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Nov. 1 (Bloomberg) -- ATMI Inc., facing a shrinking customer list for its semiconductor and display materials businesses, hired Barclays Capital to explore strategic options.
The possibilities include a sale of the Danbury, Connecticut-based company, which may fetch $1 billion, said a person familiar with the matter, who asked not to be named because the discussions are private. There’s no guarantee that the process will lead to a transaction, ATMI said in a statement today. The stock jumped 5.6 percent.
ATMI Chief Executive Officer Douglas Neugold has sought to cut costs after demand for the company’s materials waned in some markets such as microelectronic wafers. ATMI said in October that third-quarter operating profit dropped 46 percent to $11 million as sales declined 7.9 percent to $100.2 million.
A combination with another company makes sense as it would allow ATMI to offer clients a wider range of products, said Patrick Ho, an analyst for Stifel Nicolaus & Co. in Dallas. Samsung Electronics Co., Taiwan Semiconductor Manufacturing Co. and Intel Corp. are increasingly dominating spending on equipment, forcing their suppliers to get together to avoid missing out on a decreasing number of larger orders, he said.
“The further you go down the supply chain, the less leverage you have,” said Ho, who covers companies that supply the chipmaking industry. “It’s becoming a narrower base of who the big spenders are.” Ho said ATMI, which he doesn’t cover directly, would do better in combination with a peer that either supplies raw materials or parts for chipmaking equipment.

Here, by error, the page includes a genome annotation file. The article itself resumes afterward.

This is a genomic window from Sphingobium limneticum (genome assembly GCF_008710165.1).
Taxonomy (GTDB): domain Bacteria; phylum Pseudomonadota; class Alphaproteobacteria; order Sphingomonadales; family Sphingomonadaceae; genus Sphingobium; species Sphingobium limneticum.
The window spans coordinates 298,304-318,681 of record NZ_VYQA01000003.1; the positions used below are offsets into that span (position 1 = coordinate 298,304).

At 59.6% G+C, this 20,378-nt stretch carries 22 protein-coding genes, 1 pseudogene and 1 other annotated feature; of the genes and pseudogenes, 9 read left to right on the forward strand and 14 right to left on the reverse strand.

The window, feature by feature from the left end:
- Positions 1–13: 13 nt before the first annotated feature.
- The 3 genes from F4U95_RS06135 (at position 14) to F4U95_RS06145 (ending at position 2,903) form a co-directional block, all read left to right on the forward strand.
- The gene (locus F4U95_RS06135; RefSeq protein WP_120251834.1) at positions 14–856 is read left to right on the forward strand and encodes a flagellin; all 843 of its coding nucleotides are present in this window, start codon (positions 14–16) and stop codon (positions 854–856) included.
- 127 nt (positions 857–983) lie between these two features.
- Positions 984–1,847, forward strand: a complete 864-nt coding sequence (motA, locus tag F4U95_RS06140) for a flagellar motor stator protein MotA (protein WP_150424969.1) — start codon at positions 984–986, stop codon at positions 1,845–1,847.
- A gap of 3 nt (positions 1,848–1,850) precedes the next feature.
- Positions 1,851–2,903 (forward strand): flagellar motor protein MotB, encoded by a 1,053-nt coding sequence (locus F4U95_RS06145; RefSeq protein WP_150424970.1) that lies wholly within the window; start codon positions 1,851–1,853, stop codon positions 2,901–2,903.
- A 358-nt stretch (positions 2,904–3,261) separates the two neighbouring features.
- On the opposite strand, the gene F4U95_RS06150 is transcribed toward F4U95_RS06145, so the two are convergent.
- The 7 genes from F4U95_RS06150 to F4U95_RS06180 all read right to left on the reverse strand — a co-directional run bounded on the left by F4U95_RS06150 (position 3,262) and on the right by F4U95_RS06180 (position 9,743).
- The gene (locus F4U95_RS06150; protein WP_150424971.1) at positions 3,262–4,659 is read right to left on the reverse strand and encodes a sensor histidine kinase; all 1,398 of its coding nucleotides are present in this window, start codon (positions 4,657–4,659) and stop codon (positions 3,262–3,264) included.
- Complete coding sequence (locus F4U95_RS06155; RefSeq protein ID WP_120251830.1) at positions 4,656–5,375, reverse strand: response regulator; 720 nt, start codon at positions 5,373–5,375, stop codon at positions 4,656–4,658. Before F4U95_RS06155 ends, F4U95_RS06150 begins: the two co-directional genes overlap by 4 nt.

Neugold said Oct. 23 he’s confident that industry growth will result in improved orders for ATMI as companies it serves prepare to increase production for technological advances.
ATMI shares rose to $28.88 in New York after Bloomberg first reported that the company was exploring a sale. That extended the stock’s gain this year to 38 percent, giving ATMI a market value of almost $920 million.
Other companies producing solutions and materials for circuit boards and flat panels include Aurora, Illinois-based Cabot Microelectronics Corp., with a market value of about $950 million, and AZ Electronic Materials SA, based in Luxembourg, currently worth 1.08 billion euros ($1.46 billion).
--Editors: Simon Thiel, Nick Turner